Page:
Back in 2016, Tim Patrick’s Charcoal Portrait of ‘Fiona’ was a close Runner-Up in our inaugural Jackson’s Open Art Prize (since renamed the Jackson’s Open Painting Prize – click here for more information on JOPP 2018). The large drawing of the artist’s former landlady exuded the personality of the subject, and demonstrated Tim’s skill with charcoal. Dramatic tonal depth, variations in mark making, and a clear understanding of how to capture hands, the clothed figure and flesh all stood out in the work. In this interview Tim Patrick explains that his time at the Royal Drawing School has given him the confidence to realise that drawing from everyday life means far more to him than dealing with the subjects he once ‘thought’ painting should be about.
Lisa: Your drawing of your former landlady was beautifully crafted and tender. Was it done from life or from photos, and do you remember facing any particular challenges in completing the work?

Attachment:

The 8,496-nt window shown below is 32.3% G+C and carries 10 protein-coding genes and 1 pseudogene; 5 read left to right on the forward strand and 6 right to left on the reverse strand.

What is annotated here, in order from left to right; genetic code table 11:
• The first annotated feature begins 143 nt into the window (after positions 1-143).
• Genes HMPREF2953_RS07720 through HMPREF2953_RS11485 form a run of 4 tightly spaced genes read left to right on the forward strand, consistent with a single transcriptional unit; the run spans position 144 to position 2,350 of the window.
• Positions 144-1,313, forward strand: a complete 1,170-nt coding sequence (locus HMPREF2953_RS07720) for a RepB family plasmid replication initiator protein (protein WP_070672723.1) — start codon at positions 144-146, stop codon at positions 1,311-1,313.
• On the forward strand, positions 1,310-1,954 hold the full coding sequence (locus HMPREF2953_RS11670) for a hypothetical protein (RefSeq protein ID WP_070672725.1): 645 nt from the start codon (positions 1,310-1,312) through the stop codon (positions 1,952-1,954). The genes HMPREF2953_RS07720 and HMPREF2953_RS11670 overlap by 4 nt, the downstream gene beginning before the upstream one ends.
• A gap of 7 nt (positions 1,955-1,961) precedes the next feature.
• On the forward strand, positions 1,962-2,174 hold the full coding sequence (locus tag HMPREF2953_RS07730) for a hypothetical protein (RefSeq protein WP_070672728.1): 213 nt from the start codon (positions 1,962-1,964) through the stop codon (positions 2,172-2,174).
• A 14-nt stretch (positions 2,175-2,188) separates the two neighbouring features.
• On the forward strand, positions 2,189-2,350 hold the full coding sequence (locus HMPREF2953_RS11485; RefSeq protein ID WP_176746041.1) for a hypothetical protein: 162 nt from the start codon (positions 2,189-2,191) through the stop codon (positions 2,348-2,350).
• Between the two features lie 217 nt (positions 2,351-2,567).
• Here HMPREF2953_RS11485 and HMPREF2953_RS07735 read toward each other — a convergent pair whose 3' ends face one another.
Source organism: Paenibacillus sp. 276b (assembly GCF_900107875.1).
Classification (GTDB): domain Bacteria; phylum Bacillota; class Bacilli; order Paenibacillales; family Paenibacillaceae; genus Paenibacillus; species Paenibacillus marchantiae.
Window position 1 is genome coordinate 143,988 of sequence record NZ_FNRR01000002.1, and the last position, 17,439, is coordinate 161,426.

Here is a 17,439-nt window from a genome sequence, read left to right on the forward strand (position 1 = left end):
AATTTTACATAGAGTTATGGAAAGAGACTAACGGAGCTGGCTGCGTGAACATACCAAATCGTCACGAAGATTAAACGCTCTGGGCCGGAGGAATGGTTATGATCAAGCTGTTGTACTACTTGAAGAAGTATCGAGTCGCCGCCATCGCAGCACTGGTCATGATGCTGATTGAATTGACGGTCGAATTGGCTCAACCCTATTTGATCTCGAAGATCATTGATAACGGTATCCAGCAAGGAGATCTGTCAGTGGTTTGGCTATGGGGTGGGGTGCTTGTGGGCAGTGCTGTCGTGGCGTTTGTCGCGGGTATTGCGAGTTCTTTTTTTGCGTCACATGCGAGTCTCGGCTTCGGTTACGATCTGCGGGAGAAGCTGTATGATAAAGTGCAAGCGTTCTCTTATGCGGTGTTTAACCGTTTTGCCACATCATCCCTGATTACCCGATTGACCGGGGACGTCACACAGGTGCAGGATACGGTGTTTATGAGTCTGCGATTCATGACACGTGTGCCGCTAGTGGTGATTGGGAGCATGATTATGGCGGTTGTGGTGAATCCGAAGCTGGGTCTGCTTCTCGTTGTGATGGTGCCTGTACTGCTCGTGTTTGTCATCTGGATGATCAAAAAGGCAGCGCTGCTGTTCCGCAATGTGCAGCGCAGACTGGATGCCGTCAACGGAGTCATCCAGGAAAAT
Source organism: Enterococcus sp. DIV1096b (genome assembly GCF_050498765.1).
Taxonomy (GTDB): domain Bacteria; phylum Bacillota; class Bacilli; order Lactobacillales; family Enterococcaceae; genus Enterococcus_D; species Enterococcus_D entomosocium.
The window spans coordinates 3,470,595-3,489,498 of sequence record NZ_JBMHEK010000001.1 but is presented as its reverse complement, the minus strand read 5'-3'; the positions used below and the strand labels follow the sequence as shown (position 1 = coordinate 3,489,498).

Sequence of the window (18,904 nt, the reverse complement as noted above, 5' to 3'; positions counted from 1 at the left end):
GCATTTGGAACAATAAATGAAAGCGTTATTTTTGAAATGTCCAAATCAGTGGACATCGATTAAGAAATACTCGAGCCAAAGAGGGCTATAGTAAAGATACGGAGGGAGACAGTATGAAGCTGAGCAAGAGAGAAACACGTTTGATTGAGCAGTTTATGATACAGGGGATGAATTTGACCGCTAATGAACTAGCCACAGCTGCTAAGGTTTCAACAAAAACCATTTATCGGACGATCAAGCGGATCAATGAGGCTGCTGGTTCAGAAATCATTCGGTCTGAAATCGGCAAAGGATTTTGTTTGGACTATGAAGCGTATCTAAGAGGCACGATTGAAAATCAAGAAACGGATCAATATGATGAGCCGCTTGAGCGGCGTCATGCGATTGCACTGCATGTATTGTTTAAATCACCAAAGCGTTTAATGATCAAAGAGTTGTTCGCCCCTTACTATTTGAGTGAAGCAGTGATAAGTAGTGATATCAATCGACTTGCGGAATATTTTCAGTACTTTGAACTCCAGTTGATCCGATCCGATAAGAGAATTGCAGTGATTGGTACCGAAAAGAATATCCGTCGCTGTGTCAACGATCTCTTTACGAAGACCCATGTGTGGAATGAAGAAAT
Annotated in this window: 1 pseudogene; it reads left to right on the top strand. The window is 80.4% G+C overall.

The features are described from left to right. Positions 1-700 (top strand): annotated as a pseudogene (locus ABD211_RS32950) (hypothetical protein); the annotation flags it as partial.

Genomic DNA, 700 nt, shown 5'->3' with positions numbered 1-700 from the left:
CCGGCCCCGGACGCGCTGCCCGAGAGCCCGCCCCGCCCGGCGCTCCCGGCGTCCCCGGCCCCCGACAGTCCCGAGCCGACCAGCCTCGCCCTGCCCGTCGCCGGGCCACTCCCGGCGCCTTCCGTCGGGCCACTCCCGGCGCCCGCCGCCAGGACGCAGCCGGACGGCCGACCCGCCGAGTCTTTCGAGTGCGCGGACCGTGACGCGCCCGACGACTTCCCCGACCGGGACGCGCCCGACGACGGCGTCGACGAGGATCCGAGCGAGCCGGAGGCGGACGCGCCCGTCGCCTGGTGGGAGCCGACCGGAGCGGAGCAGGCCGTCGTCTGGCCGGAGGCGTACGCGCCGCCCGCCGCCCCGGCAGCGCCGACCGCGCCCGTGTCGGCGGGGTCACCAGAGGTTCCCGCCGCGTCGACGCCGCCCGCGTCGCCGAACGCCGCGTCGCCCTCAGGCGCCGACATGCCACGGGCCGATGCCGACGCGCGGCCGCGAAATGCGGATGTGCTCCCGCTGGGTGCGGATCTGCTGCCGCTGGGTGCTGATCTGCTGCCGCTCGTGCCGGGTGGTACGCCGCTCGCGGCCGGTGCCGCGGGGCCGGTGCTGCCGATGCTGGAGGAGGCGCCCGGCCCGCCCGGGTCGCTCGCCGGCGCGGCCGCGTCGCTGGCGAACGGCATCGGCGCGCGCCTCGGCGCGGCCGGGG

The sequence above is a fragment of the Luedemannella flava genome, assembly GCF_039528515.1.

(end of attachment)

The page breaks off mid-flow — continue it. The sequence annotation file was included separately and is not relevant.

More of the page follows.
Tim: I drew Fiona from life, working mostly from sketches in my sketchbook to find an interesting angle and composition. When it’s a portrait, I really prefer working from observation rather than photography – I think it’s more about discovering the subject as you work, rather than illustrating it. We’d talk, and Fiona was an artist also, so sometimes drew me!
Lisa: To my mind, it is clear that you have a lot of respect and affection for the subject of ‘Fiona’…how important is it that you like the person you are drawing? Have you ever been commissioned to make a portrait of someone that you don’t have a connection with personally?
Tim: Yes, we were good friends, and the drawing of Fiona and the preceding sketches I really enjoyed. I think it does affect the outcome, whether the person is known to me. The portraits that have worked best in my opinion are those where the person is, or is becoming a friend. Sometimes you get it wrong and I haven’t understood them well enough, and end up making a piece that is about my idea of them, rather than their personality.
Lisa: How often do you get to draw?